It might have surprised gamers when their beloved hero Mario first ventured onto the tennis court in 1995’s Mario’s Tennis (playable on the Virtual Boy console – popular enough overseas). But when you consider the fact the world’s very first video game involved a ‘ball’ bouncing off two planks opposite each other (yes, Pong), the idea of extrapolating from this concept to incorporate more colorful characters and adventurous concepts doesn’t seem too strange.
Twenty-three years on from when Mario picked up his first racquet, Mario Tennis Aces has seen a once-familiar sport evolve into an absolutely twisted adventure.
A lot has needed improving to impress fans of the game, especially since 2004’s sudden introduction of extra-curricular characters in brighter robust form – and Mario Tennis Aces provides this supersized gratification.
The concept is simple enough: Mario and Peach have come off the court, having won a world championship when they are approached by a couple of sketchy hawkers (Wario and Waluigi), gifting them with “the most powerful tennis racquet in the world”. The racquet is actually cursed and has turned their friends into rivals.
Mario needs to collect powers stones to reverse the curse. He’s also got to collect spare tennis racquets since rivals keep trying to destroy his. And racquets break easily. Put it this way, you might think you’re at advantage with a power shot, but that strength might just break your racquet. There’s a fine line between a soft serve and a hard hit.
Practice counts, and plenty of it.
“For tennis puritans, you can skip adventure mode to play solely in tournament mode but what would be the fun in that?”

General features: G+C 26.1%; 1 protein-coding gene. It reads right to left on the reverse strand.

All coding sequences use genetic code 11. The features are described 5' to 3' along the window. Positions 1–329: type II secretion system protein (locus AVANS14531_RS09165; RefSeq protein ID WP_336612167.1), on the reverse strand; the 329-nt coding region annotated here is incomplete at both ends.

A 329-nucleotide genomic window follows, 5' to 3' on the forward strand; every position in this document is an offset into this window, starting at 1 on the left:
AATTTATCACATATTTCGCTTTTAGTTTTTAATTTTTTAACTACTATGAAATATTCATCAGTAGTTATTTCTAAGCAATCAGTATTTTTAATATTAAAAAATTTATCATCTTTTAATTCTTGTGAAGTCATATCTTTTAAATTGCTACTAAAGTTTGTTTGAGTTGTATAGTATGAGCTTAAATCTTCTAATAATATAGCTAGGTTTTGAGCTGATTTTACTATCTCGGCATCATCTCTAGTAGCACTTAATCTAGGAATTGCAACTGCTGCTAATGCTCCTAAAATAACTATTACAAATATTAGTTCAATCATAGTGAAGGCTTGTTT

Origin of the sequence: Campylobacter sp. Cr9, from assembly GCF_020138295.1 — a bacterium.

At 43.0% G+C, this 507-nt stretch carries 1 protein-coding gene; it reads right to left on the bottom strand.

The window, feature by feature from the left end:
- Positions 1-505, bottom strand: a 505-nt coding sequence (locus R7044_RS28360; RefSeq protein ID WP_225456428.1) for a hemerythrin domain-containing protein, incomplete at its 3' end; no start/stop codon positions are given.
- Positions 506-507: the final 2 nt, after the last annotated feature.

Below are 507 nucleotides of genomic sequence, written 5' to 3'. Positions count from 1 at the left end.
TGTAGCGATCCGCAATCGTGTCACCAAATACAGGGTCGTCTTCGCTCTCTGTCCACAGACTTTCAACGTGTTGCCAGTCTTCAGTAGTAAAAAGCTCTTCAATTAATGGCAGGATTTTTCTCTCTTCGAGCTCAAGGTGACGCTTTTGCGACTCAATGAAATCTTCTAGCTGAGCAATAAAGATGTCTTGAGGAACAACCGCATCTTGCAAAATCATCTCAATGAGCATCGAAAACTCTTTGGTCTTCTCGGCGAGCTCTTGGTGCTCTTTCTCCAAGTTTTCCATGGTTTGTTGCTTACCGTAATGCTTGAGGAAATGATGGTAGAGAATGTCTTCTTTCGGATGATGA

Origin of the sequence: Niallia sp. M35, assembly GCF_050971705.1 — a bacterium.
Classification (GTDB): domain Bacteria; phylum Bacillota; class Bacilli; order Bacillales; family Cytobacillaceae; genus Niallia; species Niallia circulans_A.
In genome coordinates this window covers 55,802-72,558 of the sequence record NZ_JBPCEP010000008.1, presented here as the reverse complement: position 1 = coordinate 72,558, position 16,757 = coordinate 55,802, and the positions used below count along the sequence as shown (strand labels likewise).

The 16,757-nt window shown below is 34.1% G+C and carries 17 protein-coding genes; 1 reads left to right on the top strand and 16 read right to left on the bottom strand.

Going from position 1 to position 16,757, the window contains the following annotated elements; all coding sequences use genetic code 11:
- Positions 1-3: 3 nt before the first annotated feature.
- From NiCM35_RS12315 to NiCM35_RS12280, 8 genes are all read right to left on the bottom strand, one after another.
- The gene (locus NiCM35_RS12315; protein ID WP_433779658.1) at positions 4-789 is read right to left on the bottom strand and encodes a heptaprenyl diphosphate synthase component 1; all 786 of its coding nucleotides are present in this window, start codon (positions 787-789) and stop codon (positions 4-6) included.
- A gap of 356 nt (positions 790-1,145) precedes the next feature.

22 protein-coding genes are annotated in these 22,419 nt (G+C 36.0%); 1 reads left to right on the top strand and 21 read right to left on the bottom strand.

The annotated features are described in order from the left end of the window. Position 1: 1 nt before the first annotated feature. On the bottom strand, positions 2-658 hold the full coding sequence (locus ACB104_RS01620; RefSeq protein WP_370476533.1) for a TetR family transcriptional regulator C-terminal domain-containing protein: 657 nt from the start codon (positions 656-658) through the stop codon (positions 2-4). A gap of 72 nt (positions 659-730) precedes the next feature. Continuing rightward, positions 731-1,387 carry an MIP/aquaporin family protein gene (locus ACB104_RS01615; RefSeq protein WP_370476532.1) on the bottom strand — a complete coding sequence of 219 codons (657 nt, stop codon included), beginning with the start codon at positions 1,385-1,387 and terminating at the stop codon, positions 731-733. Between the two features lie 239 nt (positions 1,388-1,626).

You can play individually or with an opponent, through the Switch console or with controller in swing mode. More importantly, you can play good ol’ tennis matches or go the adventure route and keep trying to make it through different levels. But don’t think it’s all easy.
In the single player storyline, for example, there’s this annoying ‘Reflection Room’ which is a challenge since you have to play against your own reflection while so much else is going on. It can be difficult to hit moving targets.
I found I was enjoying the challenge until I kept losing, but once I passed this level, I know my reaction time improved.
For tennis puritans, you can skip adventure mode to play solely in tournament mode but what would be the fun in that? You can unlock more courts as you advance through adventure mode, and you can introduce new characters through online tournaments.
Mario Tennis Aces is really about learning to master the controls and improve reaction time, which will help in future gaming ventures.
At first glance, Mario Tennis Aces looks simple and doesn’t appear to have much depth, but with surprisingly funny character dialogue, strategic and thrilling gameplay, and the option of online matches, it all adds up to pretty good value.
In short, playing virtual tennis is good fun, and probably good for you. Just stretching your arms with Joy-con controller in swing mode might be more exercise than you’ve done in a day. Indeed, with Switch’s portability, you could be playing on the go anywhere. Far better than sitting sluggishly on the couch, that’s for sure. Ben Roccamante & Antonino Tati
For more information on ‘Mario Tennis Aces’ or to purchase and download, visit www.nintendo.com.au.